This story is published in partnership with Ozarks Alive, a cultural preservation project led by Kaitlyn McConnell.
RURAL DOUGLAS COUNTY – With the clip of a ribbon, a new chapter began for nearly 3,000 acres of rural, wooded land in Douglas County as Bryant Creek State Park officially came into being.
“It’s always an exciting day when we open a state park,” said David Kelly, director of Missouri State Parks, as he welcomed visitors to the ribbon-cutting on Sept. 23. “We’re excited to be able to provide the natural resource stewardship to preserve the high-quality, mature pinewood forest … and forest ecosystems here in the park.”
The public is now welcome to enjoy the park in its first phase, which is currently exclusively day-use. Bryant Creek State Park is about 1.5 hours from Springfield, southeast of Ava. It’s open seven days a week, from dawn to dusk, and features two trails, a vault toilet and finished parking area as well as nearly two miles of Bryant Creek frontage and views of a scenic overlook.
In the future, the park will have two day-use areas with parking, picnic tables, potable water and kiosks providing information and interpretation of the site, as well as a primitive camping area. Visitors will also eventually be able to hike, bike or ride horses on specially marked trails throughout the park.
The opening represented a moment of triumph for Missouri State Parks beyond the Bryant Creek park’s borders. It’s the first park of a trio announced in 2016 to open, and their purchase — funded by natural resource damage funds received by the Missouri Department of Natural Resources for issues in another part of the state — has at times prompted controversy, even leading to time in court over the Eleven Point State Park, which was recently resolved in state parks’ favor.
The sun broke over Bryant Creek’s opening, which was marked with smiles, free water bottles, granola bars and remarks from state parks officials and politicians.
“I’ve raised children here, I married a great guy and family from here,” said State Senator Karla Eslinger for Missouri’s District 33. “Now, what is so awesome is that there’s going to be more and more people that come to our neck of the woods, and they are going to see the beautiful things that we have here. Not just to drive by — but to truly get out of the car and walk around, look at this beautiful area, and see what we need to continue to invest in. That is in protecting places as pristine as this for not only my children, but for the next generation.”
Celebration was in the air as remarks were made: The mission’s accomplished, the land protected and now available to the public in a new way. Ownership of the land will allow for improvements of the forested watershed to help surface and groundwater flow into Bryant Creek, the park’s preamble and mission statement says. Kelly, the state parks director, also spoke to the restoration and rehabilitation for logged areas and the knob-top glades in the area with 940 varieties of plants.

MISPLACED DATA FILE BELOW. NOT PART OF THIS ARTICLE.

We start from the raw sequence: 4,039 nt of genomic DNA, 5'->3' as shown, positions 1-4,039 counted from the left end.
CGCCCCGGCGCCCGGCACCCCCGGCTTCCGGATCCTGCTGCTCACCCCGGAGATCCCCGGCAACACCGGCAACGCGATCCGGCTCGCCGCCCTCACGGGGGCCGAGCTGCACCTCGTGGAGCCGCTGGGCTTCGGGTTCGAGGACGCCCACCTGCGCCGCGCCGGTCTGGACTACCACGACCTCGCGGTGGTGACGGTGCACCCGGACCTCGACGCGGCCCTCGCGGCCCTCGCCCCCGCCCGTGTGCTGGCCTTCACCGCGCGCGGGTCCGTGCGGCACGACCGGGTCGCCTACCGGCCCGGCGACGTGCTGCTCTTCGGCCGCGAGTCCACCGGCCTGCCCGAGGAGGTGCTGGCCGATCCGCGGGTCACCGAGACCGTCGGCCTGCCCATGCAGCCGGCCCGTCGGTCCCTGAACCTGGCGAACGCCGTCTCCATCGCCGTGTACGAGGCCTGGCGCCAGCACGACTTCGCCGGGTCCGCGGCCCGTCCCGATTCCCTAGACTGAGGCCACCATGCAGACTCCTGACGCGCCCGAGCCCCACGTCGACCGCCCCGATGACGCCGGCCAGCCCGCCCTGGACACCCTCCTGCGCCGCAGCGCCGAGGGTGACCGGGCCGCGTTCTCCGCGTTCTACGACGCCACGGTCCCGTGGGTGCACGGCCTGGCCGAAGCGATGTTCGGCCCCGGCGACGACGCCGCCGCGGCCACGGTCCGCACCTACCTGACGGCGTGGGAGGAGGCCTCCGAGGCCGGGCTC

The essence of change, however, is that there is a difference. A shift in the way things were.
Perhaps even the tall pine trees sensed that as they seemed to simultaneously waved goodbye to one era and hello to the next.
One of the handful of neighbors who witnessed the moment was Butch Stone. His feet perhaps know the park better than many — maybe all — others today, as they first crossed the land nearly 80 years ago. Save a little time away for military service, he’s lived in the same four-mile radius his entire life.
“This was my hunting grounds. I grew up down this Pike Hollow trail,” he says of the park and one of its walking trails. “That runs right out by the old home place. As the crow flies, it might be two miles straight shot.”
His memories go back to another time when feet — of horses, humans, perhaps a mule, and wildlife — were what traversed the hills and valleys.
“It was open. We used to come up the Pike Hollow with a team and wagon. You could see — there was no underbrush. You could see flowers, burnout, every other year religiously.”
While the land around his life has remained the same, the world has not. The Ozarks is not as wild and free as it was when Stone was young. The Ozarks is simply not the same place.
It’s impossible to miss the passage of time as Stone stands at the ceremony, a bridge to two versions of Ozarks worlds dissolving into one another. Yet, change comes, and sometimes it’s for the best.
“It’s OK, because I don’t have to worry about a big house overlooking my canyon,” he says of a benefit of having the land’s development controlled.
“It’ll be nice. It’s nice in the long term,” he says. “I lived my time, wild and free.
And, with a laugh, “I can’t help it if I’m obsolete.”
Bryant Creek State Park is open seven days a week from dawn to dusk. For more information, click here.